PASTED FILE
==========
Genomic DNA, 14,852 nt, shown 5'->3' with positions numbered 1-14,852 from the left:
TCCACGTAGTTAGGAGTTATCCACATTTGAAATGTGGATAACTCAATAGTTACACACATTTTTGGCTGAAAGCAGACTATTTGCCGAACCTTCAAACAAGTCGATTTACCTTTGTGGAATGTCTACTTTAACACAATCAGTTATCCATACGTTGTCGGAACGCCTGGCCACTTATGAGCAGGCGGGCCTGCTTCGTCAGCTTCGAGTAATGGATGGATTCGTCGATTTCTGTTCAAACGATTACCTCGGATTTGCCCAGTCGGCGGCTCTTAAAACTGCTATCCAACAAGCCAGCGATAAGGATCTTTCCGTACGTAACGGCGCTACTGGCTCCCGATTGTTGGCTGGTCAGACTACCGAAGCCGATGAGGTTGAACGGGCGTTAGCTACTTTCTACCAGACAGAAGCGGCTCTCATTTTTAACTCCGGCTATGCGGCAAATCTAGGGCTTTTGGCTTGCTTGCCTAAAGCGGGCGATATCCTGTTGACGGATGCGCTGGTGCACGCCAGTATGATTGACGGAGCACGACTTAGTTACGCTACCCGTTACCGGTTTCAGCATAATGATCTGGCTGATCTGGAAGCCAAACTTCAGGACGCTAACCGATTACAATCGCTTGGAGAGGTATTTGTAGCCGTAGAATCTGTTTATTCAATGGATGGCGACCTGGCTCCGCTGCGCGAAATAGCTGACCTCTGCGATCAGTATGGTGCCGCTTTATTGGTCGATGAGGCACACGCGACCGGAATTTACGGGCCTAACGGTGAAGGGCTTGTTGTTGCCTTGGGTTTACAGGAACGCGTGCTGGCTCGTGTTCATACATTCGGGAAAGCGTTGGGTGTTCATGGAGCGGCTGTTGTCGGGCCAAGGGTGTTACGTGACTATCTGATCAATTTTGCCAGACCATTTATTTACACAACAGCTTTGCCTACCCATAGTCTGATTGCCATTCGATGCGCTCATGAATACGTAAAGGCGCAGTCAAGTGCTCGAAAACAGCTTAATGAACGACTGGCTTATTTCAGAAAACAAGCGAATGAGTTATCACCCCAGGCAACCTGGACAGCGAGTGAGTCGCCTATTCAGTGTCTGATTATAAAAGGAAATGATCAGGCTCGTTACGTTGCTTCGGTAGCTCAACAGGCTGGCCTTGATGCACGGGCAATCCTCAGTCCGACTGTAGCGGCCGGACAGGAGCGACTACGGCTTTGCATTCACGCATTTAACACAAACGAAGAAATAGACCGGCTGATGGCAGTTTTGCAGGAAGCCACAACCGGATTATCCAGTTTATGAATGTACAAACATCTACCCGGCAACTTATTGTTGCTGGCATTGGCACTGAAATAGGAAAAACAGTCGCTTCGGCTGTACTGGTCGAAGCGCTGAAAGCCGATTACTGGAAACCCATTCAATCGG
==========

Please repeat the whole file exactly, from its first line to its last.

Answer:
Genomic DNA, 14,852 nt, shown 5'->3' with positions numbered 1-14,852 from the left:
TCCACGTAGTTAGGAGTTATCCACATTTGAAATGTGGATAACTCAATAGTTACACACATTTTTGGCTGAAAGCAGACTATTTGCCGAACCTTCAAACAAGTCGATTTACCTTTGTGGAATGTCTACTTTAACACAATCAGTTATCCATACGTTGTCGGAACGCCTGGCCACTTATGAGCAGGCGGGCCTGCTTCGTCAGCTTCGAGTAATGGATGGATTCGTCGATTTCTGTTCAAACGATTACCTCGGATTTGCCCAGTCGGCGGCTCTTAAAACTGCTATCCAACAAGCCAGCGATAAGGATCTTTCCGTACGTAACGGCGCTACTGGCTCCCGATTGTTGGCTGGTCAGACTACCGAAGCCGATGAGGTTGAACGGGCGTTAGCTACTTTCTACCAGACAGAAGCGGCTCTCATTTTTAACTCCGGCTATGCGGCAAATCTAGGGCTTTTGGCTTGCTTGCCTAAAGCGGGCGATATCCTGTTGACGGATGCGCTGGTGCACGCCAGTATGATTGACGGAGCACGACTTAGTTACGCTACCCGTTACCGGTTTCAGCATAATGATCTGGCTGATCTGGAAGCCAAACTTCAGGACGCTAACCGATTACAATCGCTTGGAGAGGTATTTGTAGCCGTAGAATCTGTTTATTCAATGGATGGCGACCTGGCTCCGCTGCGCGAAATAGCTGACCTCTGCGATCAGTATGGTGCCGCTTTATTGGTCGATGAGGCACACGCGACCGGAATTTACGGGCCTAACGGTGAAGGGCTTGTTGTTGCCTTGGGTTTACAGGAACGCGTGCTGGCTCGTGTTCATACATTCGGGAAAGCGTTGGGTGTTCATGGAGCGGCTGTTGTCGGGCCAAGGGTGTTACGTGACTATCTGATCAATTTTGCCAGACCATTTATTTACACAACAGCTTTGCCTACCCATAGTCTGATTGCCATTCGATGCGCTCATGAATACGTAAAGGCGCAGTCAAGTGCTCGAAAACAGCTTAATGAACGACTGGCTTATTTCAGAAAACAAGCGAATGAGTTATCACCCCAGGCAACCTGGACAGCGAGTGAGTCGCCTATTCAGTGTCTGATTATAAAAGGAAATGATCAGGCTCGTTACGTTGCTTCGGTAGCTCAACAGGCTGGCCTTGATGCACGGGCAATCCTCAGTCCGACTGTAGCGGCCGGACAGGAGCGACTACGGCTTTGCATTCACGCATTTAACACAAACGAAGAAATAGACCGGCTGATGGCAGTTTTGCAGGAAGCCACAACCGGATTATCCAGTTTATGAATGTACAAACATCTACCCGGCAACTTATTGTTGCTGGCATTGGCACTGAAATAGGAAAAACAGTCGCTTCGGCTGTACTGGTCGAAGCGCTGAAAGCCGATTACTGGAAACCCATTCAATCGG